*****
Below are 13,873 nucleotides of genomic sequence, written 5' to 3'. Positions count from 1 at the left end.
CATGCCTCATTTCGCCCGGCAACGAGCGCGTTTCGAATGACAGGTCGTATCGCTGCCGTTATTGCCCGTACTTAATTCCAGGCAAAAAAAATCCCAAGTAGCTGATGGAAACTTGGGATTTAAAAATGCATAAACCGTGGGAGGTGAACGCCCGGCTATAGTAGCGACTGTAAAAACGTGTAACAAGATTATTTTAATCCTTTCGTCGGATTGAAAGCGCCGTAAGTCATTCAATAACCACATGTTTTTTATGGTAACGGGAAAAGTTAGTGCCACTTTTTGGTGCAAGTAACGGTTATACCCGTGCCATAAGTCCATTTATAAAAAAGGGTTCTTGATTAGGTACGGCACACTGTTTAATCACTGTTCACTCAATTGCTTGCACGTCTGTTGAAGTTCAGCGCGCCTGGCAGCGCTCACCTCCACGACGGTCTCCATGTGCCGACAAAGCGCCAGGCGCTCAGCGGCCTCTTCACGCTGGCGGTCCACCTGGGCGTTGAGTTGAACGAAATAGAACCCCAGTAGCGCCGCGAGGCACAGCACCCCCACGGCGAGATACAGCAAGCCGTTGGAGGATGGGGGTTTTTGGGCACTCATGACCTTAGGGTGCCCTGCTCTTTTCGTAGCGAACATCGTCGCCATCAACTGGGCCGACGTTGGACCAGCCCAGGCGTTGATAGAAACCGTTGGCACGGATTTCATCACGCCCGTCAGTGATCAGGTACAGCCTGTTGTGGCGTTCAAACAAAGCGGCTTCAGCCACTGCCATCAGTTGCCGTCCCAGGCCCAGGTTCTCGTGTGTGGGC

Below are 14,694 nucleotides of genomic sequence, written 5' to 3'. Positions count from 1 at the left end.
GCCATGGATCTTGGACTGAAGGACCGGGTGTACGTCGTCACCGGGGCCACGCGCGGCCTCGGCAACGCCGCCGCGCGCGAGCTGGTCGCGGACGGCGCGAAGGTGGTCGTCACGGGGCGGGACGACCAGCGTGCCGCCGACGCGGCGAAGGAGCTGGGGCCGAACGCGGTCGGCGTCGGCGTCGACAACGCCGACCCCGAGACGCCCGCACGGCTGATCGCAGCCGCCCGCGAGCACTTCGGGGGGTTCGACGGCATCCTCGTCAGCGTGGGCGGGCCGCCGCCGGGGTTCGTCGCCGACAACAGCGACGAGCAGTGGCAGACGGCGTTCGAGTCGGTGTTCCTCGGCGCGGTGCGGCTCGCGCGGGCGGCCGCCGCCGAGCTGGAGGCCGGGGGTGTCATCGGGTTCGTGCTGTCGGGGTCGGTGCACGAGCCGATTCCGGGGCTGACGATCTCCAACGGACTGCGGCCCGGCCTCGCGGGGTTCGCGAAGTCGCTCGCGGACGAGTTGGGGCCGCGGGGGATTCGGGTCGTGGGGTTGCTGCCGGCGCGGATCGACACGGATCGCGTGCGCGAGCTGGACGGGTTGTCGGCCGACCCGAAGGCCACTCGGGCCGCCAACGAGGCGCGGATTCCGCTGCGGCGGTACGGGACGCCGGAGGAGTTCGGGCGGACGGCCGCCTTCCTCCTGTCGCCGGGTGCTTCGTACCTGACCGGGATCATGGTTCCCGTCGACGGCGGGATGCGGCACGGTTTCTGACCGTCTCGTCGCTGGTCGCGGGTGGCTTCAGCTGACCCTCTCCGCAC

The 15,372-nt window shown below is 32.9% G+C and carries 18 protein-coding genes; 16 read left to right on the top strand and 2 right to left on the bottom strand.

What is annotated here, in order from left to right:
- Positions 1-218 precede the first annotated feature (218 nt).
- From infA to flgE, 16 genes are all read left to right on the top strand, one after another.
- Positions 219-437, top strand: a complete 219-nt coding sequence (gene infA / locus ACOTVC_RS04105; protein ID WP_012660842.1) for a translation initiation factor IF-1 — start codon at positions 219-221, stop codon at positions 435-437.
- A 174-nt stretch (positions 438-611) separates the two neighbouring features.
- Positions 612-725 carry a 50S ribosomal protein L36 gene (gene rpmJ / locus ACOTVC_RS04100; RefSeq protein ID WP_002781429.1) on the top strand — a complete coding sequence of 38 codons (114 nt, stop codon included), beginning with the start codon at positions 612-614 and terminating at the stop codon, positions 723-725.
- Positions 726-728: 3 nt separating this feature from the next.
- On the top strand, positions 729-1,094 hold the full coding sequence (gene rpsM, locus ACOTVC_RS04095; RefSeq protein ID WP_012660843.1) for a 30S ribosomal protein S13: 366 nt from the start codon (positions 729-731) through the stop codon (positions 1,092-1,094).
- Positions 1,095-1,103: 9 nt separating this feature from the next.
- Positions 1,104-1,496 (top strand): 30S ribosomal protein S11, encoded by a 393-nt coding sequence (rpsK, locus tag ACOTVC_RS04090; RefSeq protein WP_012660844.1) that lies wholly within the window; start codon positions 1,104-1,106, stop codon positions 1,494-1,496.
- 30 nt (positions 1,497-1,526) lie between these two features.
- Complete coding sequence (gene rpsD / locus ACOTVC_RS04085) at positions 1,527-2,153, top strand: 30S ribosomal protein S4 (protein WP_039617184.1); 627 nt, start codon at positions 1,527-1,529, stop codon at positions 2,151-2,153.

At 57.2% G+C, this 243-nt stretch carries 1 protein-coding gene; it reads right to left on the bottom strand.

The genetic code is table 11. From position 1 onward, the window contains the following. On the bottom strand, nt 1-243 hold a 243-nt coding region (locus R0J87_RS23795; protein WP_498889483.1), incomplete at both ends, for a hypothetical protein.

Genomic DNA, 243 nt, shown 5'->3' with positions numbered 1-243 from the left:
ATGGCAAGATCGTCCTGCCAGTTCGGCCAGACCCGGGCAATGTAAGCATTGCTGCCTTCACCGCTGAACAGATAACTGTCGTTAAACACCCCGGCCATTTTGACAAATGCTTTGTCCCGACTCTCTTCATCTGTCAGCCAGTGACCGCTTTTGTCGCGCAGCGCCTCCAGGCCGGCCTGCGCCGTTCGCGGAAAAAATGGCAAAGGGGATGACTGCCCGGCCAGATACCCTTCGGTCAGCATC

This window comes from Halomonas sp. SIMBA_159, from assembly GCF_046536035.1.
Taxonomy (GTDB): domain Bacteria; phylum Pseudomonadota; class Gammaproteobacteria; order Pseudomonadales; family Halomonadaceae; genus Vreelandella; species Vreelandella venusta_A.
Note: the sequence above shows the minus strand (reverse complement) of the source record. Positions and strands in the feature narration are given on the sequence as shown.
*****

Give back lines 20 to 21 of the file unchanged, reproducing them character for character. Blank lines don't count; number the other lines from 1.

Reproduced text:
Genomic DNA, 243 nt, shown 5'->3' with positions numbered 1-243 from the left:
ATGGCAAGATCGTCCTGCCAGTTCGGCCAGACCCGGGCAATGTAAGCATTGCTGCCTTCACCGCTGAACAGATAACTGTCGTTAAACACCCCGGCCATTTTGACAAATGCTTTGTCCCGACTCTCTTCATCTGTCAGCCAGTGACCGCTTTTGTCGCGCAGCGCCTCCAGGCCGGCCTGCGCCGTTCGCGGAAAAAATGGCAAAGGGGATGACTGCCCGGCCAGATACCCTTCGGTCAGCATC